Stream Development

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I ma NK Streams erode paths through sediment and rock, forming V-shaped stream valleys.

Real-World Reading Link When was the last time you saw water flow uphill? Water in all rivers travels downslope to the lowest point. This allows geologists to predict the path of the river based on the features of an area.

Supply of Water

Stream formation relies on an adequate water supply. Precipitation provides water for the beginnings of stream formation. Streams can also be fed by underground deposits of water. As a stream develops, it changes width and size, and shapes the land over which it flows.

Stream channels The region where water first accumulates to supply a stream is called the headwaters. It is common for a stream's headwaters to be high in the mountains. Falling precipitation accumulates in small gullies at these higher elevations and forms briskly moving streams. As surface water begins its flow, its path might not be well defined. In time, the moving water carves a narrow pathway into the sediment or rock called the stream channel. The channel widens and deepens as more water accumulates and cuts into Earth's surface. Stream banks hold the moving water within them.

When small streams erode away the rock or soil at the head of a stream, it is known as headward erosion. These streams move swiftly over rough terrain and often form waterfalls and rapids as they flow over steep inclines. Sometimes, a stream erodes the high area separating two drainage basins and joins another stream, and then draws water away from the other stream. This process is called stream capture, shown in Figure 9.11.

Figure 9.11 The headward erosion of Stream A cuts into Stream B and draws away from its water into one stream.

Stream Development
a mm:

Maximum energy for downward erosion

Figure 9.12 The height of a stream above its base level determines how much downcutting energy the stream will have.

Minimum energy for downward erosion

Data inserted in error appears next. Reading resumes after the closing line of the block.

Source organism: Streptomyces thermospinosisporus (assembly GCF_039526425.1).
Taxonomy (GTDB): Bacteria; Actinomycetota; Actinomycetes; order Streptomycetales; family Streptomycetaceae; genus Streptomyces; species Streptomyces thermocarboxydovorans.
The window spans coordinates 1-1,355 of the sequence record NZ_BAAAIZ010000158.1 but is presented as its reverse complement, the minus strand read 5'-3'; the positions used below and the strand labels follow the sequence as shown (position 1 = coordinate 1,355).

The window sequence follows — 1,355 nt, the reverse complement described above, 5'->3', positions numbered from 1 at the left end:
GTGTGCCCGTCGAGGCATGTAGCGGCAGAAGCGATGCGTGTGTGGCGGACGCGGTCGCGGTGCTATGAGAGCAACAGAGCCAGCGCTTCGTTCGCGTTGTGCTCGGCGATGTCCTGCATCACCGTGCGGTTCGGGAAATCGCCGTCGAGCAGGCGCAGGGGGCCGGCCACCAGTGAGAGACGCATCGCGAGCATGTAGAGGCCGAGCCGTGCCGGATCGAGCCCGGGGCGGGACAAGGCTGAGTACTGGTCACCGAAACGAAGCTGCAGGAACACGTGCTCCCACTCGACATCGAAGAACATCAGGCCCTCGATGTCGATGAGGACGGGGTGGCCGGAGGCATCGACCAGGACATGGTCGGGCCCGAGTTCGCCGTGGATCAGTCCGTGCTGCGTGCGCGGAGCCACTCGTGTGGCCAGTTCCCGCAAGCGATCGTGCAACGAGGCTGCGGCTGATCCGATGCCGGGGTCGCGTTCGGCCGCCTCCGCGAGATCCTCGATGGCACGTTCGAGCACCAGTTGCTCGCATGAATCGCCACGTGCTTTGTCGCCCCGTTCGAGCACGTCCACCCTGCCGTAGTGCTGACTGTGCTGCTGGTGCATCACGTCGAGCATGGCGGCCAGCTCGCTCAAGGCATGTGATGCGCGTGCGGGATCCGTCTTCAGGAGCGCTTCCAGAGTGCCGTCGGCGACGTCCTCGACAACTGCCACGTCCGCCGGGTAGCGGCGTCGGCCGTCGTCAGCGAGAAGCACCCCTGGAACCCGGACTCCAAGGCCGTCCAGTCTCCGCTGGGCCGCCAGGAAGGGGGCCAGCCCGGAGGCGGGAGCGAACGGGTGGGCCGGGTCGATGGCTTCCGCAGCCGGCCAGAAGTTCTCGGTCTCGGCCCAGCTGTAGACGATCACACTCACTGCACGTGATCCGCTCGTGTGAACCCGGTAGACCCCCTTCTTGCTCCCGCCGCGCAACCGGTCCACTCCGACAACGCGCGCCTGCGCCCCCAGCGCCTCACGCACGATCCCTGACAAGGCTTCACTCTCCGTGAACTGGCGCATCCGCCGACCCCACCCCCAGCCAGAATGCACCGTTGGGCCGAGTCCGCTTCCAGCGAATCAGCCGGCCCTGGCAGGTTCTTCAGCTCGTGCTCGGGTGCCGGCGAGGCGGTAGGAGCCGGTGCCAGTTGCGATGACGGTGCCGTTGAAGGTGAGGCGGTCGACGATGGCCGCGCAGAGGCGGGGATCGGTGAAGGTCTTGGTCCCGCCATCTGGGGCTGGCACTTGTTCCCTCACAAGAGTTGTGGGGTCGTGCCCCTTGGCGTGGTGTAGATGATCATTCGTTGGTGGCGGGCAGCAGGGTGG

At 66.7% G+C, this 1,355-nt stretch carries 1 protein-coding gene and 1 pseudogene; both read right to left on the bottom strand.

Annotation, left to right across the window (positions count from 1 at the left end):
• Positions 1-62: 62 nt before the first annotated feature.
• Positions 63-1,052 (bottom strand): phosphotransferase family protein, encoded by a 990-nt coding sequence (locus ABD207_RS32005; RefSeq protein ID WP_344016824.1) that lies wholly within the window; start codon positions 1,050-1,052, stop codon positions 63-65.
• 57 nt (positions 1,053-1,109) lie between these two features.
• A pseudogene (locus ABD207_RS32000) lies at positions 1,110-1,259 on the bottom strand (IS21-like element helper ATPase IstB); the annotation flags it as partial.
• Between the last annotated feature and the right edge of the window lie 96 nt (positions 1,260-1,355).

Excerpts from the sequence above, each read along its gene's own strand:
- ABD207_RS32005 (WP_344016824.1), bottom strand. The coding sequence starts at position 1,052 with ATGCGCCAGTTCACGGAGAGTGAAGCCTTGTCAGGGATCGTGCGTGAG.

Sea level

Base level of streams

Base level of streams

Formation of Stream Valleys

The driving force of a stream is the force of gravity on water. This means that the energy of a stream comes from the movement of water down a slope called a stream gradient. When the gradient of a stream is steep, water in the stream moves downhill rapidly, cutting steep valleys. The gradient of the stream depends on its base level, which is the elevation at which it enters another stream or body of water. The lowest base level possible for any stream is sea level, the point at which the stream enters the ocean, as shown in Figure 9.12.

Far from its base level, a stream actively erodes a path through the sediment or rock, and a V-shaped channel develops. V-shaped channels have steep sides and sometimes form canyons or gorges. The Yellowstone River in Wyoming flows through an impressive example of this type of narrow, deep gorge carved by a stream. Figure 9.13 shows the classic V-shaped valley. As a stream approaches its base level, it has less energy for downward erosion. Instead, streams that are near their base level tend to erode at the sides of the stream channel, and over time result in broader valleys with gentle slopes, as shown in Figure 9.13.

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Figure 9.13 A V-shaped valley is formed by the downcutting of a stream. A wide, broad valley is a result of stream erosion over a long period of time.

Identify which river is closer to its base level.

Figure 9.13 A V-shaped valley is formed by the downcutting of a stream. A wide, broad valley is a result of stream erosion over a long period of time.